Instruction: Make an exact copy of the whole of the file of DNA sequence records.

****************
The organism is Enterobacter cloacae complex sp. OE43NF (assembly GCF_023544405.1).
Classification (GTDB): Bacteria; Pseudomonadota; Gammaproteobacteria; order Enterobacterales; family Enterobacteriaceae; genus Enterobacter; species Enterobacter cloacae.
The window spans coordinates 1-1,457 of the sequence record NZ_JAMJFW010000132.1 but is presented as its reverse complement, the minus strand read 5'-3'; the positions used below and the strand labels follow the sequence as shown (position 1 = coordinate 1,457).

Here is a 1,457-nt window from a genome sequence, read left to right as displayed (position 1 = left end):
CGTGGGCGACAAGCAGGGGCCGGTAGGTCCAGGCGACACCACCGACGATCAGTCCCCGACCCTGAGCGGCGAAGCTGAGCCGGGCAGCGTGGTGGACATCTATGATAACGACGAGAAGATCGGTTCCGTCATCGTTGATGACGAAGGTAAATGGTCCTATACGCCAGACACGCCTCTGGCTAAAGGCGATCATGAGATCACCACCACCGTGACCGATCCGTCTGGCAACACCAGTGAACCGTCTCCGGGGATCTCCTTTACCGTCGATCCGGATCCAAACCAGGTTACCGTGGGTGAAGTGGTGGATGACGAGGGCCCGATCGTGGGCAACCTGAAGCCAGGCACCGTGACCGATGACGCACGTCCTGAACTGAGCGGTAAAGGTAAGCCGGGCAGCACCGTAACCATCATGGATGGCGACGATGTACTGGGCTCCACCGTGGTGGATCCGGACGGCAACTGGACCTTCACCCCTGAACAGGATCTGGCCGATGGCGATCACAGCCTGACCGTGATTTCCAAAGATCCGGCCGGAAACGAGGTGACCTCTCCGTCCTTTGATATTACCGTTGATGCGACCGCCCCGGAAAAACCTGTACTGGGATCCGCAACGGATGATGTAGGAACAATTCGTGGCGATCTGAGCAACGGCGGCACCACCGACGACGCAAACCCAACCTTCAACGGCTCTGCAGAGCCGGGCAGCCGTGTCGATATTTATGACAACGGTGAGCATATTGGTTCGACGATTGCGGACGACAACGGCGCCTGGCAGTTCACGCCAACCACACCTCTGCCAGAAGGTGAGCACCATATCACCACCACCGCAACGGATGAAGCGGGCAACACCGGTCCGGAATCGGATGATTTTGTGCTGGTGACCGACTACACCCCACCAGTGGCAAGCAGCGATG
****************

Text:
The organism is Enterobacter cloacae complex sp. OE43NF (assembly GCF_023544405.1).
Classification (GTDB): Bacteria; Pseudomonadota; Gammaproteobacteria; order Enterobacterales; family Enterobacteriaceae; genus Enterobacter; species Enterobacter cloacae.
The window spans coordinates 1-1,457 of the sequence record NZ_JAMJFW010000132.1 but is presented as its reverse complement, the minus strand read 5'-3'; the positions used below and the strand labels follow the sequence as shown (position 1 = coordinate 1,457).

Here is a 1,457-nt window from a genome sequence, read left to right as displayed (position 1 = left end):
CGTGGGCGACAAGCAGGGGCCGGTAGGTCCAGGCGACACCACCGACGATCAGTCCCCGACCCTGAGCGGCGAAGCTGAGCCGGGCAGCGTGGTGGACATCTATGATAACGACGAGAAGATCGGTTCCGTCATCGTTGATGACGAAGGTAAATGGTCCTATACGCCAGACACGCCTCTGGCTAAAGGCGATCATGAGATCACCACCACCGTGACCGATCCGTCTGGCAACACCAGTGAACCGTCTCCGGGGATCTCCTTTACCGTCGATCCGGATCCAAACCAGGTTACCGTGGGTGAAGTGGTGGATGACGAGGGCCCGATCGTGGGCAACCTGAAGCCAGGCACCGTGACCGATGACGCACGTCCTGAACTGAGCGGTAAAGGTAAGCCGGGCAGCACCGTAACCATCATGGATGGCGACGATGTACTGGGCTCCACCGTGGTGGATCCGGACGGCAACTGGACCTTCACCCCTGAACAGGATCTGGCCGATGGCGATCACAGCCTGACCGTGATTTCCAAAGATCCGGCCGGAAACGAGGTGACCTCTCCGTCCTTTGATATTACCGTTGATGCGACCGCCCCGGAAAAACCTGTACTGGGATCCGCAACGGATGATGTAGGAACAATTCGTGGCGATCTGAGCAACGGCGGCACCACCGACGACGCAAACCCAACCTTCAACGGCTCTGCAGAGCCGGGCAGCCGTGTCGATATTTATGACAACGGTGAGCATATTGGTTCGACGATTGCGGACGACAACGGCGCCTGGCAGTTCACGCCAACCACACCTCTGCCAGAAGGTGAGCACCATATCACCACCACCGCAACGGATGAAGCGGGCAACACCGGTCCGGAATCGGATGATTTTGTGCTGGTGACCGACTACACCCCACCAGTGGCAAGCAGCGATG